March 19, 2006

[i]Electroplankton[/i] is a game that suffers from too much innovation. It’s always nice to see video games utilizing new and innovative features, and we all know this industry needs more of it. However, it is a step backwards when developers place all their time into innovation and completely bypass game play. It’s a shame too, because [i]Electroplankton[/i] uses the features of the DS to their full capabilities to create some very artistic imagery and vibrant music. The problem is that [i]Electroplankton[/i] only lasts as far as your imagination can take you. Those without an artistic mindset will lose interest very quickly, and even with a vibrant imagination, you might not last very long.

The basic premise to [i]Electroplankton[/i] is that the player uses the touch screen and microphone of the DS to manipulate tiny plankton. There are ten mini-games to choose from, each having different ways of making music. One game, for example, has you creating lines for the different plankton to swim along, creating music in the process, while another uses microphone speech to create different lines of sound effects, essentially mixing your own sounds together to make music. All of this is accompanied by brilliant colors, making this game a treat for the eyes and the ears. Calling [i]Electroplankton[/i] a game, though, is saying a bit much, as there is no real apparent goal to be found, and once you’ve explored the ten mini-games, all that’s left is to go back and explore them again.

To its credit, the game utilizes the features of the Nintendo DS almost as well as a game like [i]Nintendogs[/i]. All of the different mini-games vary in terms of usage of the touch screen and microphone, and include tracing lines, rearranging the leaves of a tree, voice manipulation, and a lot more. There just isn’t any game play to back up the different game modes and once you’ve manipulated your voice in sixteen different wavelengths, the only thing to do is go back and do it again. The developers could have added some kind of recording to at least save your musical creations, but there isn’t much incentive to making intricate music patterns only to lose them as soon as you back out of a game mode. There is an audience mode that lets you listen to music recorded by the developers, but that only adds further questions as to why they didn’t insert a record option.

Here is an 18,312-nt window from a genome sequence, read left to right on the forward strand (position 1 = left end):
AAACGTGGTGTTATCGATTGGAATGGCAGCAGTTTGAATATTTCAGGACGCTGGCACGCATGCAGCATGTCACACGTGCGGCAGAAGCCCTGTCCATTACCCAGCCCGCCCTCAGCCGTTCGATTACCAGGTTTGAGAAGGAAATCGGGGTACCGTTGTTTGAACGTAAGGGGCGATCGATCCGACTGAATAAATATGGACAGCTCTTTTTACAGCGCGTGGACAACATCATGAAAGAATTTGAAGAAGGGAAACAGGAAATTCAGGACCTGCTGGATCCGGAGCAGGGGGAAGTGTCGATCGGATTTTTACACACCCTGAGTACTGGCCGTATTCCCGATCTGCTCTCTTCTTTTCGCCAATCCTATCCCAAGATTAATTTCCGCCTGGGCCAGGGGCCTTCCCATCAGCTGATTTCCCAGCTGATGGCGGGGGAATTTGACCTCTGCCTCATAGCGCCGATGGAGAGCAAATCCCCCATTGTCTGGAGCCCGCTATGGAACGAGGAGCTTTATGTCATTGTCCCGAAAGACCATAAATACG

[i]Electroplankton[/i] presents itself very well. Animations are very fluid and the colors really jump out as you manipulate the plankton. The plankton themselves seem to resemble everything from fish to tadpoles to microscopic cells, and each plankton in the different game modes have unique sounds to them. It would have been nice to have a way to combine the different plankton to create some truly creative (or defunct depending on your musical sense) pieces of music, but you are pretty much limited to using a single type of plankton to each game mode. [i]Electroplankton[/i] is probably one of the most visually appealing games found on the DS, but unfortunately, that doesn’t make up for the lack of game play.

It is really hard to give [i]Electroplankton[/i] such a low grade, because it really is a great and innovative idea. In the end though, the absence of any game play whatsoever makes this game hard to recommend and very hard to justify the spending of thirty dollars on. I even have a hard time recommending it for a rental, because I had pretty much played the whole thing in less than thirty minutes. People with creative imaginations may find a worthy title to add to their library in [i]Electroplankton[/i], but even then the developers could have added in a little bit more into the game, such as the aforementioned recording option. [i]Electroplankton[/i] is a good experiment, but it clearly shows us that innovation must find a balance with game play, and without the game play, this game has more value as a novelty item than a video game.

Score: 1/5

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